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Purpose of Review: The prevalence of affective disorders is on the rise. This upward trajectory leads to a substantial personal and societal cost. There is growing body of literature demonstrating decision-making impairments associated with affective disorders, and more studies are using computational modelling methods to infer underlying mechanisms of these impairments from participant choice behaviour. However, lack of population modelling suggests that data resources may still be underutilised. Recent Findings: A number of recent studies associated major depression with abnormal risky decision-making as well as impairments in temporal discounting and social decision-making. These domains capture relevant aspects of real-life decision-making. Consequently, data from these studies can be used to define behavioural phenotypes for major depression. Summary: The manuscript describes a detailed proposal for population modelling to capture changes in the prevalence rate of major depression. The population modelling approach can also identify which decision-making domains can account for a larger part of impairments in psychosocial functioning and how behavioural interventions built on computational principles can target these to improve real-life psychosocial functioning in patient groups.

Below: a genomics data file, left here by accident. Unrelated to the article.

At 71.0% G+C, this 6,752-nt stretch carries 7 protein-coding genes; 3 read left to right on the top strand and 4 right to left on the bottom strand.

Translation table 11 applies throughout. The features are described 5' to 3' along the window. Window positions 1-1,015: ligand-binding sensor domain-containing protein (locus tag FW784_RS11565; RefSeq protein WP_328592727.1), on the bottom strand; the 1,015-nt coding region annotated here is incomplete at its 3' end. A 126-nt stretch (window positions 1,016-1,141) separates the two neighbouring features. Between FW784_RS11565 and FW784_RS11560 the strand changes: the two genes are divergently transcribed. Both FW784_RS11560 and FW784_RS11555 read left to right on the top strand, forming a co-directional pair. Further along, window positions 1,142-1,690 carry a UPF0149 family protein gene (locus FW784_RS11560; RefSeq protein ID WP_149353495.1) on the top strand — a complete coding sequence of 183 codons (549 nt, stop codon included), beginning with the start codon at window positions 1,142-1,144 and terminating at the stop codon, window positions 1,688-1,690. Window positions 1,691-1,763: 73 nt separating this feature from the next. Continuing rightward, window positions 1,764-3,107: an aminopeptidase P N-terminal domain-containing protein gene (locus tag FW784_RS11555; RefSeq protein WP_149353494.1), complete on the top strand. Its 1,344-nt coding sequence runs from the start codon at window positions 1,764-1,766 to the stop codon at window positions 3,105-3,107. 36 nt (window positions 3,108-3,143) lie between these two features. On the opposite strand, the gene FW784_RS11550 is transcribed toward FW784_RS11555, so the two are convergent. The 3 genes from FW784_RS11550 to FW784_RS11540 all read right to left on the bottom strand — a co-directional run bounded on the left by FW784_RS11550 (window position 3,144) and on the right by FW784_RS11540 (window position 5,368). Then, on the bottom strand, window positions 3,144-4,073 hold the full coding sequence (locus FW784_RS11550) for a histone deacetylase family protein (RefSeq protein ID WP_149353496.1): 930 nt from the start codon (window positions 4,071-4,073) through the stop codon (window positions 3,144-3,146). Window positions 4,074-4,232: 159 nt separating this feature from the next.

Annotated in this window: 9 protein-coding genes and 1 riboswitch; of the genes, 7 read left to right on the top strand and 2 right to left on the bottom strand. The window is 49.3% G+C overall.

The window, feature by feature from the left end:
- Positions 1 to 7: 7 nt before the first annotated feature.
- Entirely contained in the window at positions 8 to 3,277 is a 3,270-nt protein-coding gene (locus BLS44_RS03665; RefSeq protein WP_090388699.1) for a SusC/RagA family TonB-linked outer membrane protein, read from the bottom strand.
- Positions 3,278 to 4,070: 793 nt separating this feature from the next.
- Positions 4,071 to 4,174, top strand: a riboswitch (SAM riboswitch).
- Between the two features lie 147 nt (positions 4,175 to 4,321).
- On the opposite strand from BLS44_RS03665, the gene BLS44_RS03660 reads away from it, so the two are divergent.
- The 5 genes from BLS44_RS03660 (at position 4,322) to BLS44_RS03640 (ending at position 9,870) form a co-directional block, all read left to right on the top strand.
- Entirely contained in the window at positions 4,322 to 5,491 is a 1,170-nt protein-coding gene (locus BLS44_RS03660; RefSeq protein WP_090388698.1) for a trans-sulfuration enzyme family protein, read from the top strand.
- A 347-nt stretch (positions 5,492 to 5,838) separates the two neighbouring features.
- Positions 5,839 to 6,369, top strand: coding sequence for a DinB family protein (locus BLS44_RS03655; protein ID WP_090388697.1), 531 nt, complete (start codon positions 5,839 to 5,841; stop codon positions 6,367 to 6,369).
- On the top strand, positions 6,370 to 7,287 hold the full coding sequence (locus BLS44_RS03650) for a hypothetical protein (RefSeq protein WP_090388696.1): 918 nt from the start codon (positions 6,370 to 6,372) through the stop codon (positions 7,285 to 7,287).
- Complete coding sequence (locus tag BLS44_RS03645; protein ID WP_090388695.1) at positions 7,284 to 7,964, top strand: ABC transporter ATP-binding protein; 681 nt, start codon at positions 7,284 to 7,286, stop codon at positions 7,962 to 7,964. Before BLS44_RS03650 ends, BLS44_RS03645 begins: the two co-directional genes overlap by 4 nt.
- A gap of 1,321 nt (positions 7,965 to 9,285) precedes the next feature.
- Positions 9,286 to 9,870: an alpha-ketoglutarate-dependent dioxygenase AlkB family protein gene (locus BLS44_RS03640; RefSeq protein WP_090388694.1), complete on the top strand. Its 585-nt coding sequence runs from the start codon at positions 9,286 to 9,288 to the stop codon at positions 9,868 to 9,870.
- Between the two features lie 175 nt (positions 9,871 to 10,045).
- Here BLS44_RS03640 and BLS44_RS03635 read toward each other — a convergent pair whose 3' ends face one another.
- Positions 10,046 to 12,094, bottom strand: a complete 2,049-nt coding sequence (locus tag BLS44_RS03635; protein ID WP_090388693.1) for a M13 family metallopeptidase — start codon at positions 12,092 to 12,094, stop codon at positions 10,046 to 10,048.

Original publication




Journal article


Curr Behav Neurosci Rep

Publication Date



1 - 7


Computational modelling, Evolutionary biology, Major depression, Risk, Social decision-making, Temporal discounting